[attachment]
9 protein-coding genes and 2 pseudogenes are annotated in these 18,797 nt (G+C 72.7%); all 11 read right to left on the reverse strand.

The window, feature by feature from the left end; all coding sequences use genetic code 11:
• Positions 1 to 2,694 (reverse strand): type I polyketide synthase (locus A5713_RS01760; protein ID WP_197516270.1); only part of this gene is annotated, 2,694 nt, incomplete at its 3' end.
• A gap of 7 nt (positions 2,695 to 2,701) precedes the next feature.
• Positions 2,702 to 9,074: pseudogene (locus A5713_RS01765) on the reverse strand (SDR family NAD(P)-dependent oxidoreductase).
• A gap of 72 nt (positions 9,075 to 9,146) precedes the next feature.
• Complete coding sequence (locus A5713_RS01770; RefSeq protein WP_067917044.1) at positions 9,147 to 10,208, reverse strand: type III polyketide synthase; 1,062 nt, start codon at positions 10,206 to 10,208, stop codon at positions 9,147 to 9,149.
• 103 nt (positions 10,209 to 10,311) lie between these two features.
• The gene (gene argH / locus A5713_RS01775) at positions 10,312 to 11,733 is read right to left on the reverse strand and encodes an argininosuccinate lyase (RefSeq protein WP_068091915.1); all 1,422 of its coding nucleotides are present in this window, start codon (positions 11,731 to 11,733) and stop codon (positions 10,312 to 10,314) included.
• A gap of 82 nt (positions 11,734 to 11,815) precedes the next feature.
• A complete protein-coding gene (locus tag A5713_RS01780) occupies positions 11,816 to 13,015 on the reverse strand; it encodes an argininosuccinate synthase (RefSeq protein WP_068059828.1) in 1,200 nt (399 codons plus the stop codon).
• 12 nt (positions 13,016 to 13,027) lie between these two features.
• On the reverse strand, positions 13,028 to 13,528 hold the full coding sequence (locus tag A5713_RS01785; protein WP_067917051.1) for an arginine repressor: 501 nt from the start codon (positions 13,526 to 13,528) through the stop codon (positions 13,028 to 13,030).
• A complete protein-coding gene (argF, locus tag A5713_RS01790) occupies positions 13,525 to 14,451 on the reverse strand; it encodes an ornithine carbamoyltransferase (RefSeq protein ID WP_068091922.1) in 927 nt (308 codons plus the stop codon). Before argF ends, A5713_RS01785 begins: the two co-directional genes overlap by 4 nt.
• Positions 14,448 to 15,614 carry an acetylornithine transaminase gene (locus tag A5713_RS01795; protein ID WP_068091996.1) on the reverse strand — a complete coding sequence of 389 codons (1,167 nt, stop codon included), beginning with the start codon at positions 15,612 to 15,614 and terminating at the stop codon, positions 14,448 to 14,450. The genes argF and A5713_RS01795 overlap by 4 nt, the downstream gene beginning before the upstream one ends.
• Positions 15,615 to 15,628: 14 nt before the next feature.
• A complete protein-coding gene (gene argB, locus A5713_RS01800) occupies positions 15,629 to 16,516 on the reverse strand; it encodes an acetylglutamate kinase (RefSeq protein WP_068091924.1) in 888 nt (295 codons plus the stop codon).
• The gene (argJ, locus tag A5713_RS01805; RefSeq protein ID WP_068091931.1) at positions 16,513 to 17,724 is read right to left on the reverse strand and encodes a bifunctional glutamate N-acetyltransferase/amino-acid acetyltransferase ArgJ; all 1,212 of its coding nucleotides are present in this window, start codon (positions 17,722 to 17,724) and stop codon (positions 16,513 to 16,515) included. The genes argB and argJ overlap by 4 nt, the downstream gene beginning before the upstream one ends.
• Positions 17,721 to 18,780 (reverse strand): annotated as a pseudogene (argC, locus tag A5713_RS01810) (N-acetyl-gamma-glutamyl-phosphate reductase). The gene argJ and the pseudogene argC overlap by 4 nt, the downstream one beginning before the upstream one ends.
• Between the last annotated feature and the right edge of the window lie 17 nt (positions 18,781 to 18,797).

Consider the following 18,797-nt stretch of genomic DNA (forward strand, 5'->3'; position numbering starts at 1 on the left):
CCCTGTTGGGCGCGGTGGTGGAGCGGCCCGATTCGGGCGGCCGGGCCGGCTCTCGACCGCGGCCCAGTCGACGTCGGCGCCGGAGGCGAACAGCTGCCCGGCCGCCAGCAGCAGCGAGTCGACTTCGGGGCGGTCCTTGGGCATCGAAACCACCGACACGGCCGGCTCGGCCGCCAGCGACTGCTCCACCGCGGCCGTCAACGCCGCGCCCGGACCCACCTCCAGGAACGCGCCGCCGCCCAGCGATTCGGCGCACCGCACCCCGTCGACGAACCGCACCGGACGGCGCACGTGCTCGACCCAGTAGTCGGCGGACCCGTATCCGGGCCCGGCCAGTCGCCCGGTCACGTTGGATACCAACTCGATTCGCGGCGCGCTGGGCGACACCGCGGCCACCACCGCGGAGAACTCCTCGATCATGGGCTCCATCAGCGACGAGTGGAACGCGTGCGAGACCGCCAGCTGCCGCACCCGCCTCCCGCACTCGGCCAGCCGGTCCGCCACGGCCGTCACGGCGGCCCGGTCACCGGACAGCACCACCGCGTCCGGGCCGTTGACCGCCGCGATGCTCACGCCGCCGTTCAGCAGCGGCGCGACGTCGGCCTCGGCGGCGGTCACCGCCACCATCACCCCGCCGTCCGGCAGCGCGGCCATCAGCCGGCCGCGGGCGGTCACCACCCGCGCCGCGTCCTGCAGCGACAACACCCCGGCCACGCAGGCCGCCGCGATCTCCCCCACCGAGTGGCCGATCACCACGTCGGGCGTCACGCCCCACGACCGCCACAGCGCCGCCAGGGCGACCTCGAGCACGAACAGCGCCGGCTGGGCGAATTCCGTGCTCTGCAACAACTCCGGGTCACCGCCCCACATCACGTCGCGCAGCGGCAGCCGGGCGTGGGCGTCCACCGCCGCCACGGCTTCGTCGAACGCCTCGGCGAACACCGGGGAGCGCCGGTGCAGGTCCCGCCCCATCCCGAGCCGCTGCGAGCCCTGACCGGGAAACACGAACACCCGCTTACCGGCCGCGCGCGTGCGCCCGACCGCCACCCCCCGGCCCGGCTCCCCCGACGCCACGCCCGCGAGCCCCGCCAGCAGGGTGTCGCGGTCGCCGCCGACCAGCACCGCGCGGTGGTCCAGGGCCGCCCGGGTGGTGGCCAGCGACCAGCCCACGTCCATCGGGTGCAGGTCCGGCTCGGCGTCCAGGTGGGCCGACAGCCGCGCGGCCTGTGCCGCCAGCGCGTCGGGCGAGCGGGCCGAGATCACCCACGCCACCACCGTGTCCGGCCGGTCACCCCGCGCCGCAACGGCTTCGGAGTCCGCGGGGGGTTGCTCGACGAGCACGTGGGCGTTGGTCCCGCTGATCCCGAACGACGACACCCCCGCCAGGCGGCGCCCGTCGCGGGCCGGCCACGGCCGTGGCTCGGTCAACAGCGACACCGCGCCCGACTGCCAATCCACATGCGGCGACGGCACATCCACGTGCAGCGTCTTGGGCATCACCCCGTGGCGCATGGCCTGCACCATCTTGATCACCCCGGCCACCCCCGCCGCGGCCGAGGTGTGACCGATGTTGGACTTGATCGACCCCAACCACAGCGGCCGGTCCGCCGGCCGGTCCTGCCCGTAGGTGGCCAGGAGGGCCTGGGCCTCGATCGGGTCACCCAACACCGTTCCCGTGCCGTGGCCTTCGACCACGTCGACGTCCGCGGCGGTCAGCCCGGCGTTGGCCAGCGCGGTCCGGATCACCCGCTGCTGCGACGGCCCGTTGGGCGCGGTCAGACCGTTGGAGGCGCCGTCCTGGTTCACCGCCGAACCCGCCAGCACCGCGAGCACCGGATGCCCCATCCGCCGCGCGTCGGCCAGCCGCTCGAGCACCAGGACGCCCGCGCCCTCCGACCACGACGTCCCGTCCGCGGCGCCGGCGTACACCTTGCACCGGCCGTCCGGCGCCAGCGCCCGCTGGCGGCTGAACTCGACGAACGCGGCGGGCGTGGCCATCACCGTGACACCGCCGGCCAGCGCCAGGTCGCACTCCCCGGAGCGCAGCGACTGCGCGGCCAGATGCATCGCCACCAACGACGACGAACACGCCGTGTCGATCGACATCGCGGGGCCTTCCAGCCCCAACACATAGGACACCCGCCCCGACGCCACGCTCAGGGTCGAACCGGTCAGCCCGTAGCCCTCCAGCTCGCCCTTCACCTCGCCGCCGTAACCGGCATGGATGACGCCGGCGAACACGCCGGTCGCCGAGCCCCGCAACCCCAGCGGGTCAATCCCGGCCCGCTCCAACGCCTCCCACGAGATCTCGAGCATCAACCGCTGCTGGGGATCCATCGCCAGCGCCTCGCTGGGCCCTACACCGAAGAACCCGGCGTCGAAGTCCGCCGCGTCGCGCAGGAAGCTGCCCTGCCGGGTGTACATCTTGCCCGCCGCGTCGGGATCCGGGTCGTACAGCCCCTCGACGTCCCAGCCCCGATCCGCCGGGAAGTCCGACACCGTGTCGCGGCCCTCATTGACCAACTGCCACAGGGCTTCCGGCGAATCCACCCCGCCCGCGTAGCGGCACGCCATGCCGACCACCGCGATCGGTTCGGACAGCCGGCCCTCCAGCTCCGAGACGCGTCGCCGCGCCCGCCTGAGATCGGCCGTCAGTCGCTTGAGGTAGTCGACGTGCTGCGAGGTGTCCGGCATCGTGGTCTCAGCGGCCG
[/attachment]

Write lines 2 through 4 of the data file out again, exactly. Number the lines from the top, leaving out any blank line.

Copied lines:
The window, feature by feature from the left end; all coding sequences use genetic code 11:
• Positions 1 to 2,694 (reverse strand): type I polyketide synthase (locus A5713_RS01760; protein ID WP_197516270.1); only part of this gene is annotated, 2,694 nt, incomplete at its 3' end.
• A gap of 7 nt (positions 2,695 to 2,701) precedes the next feature.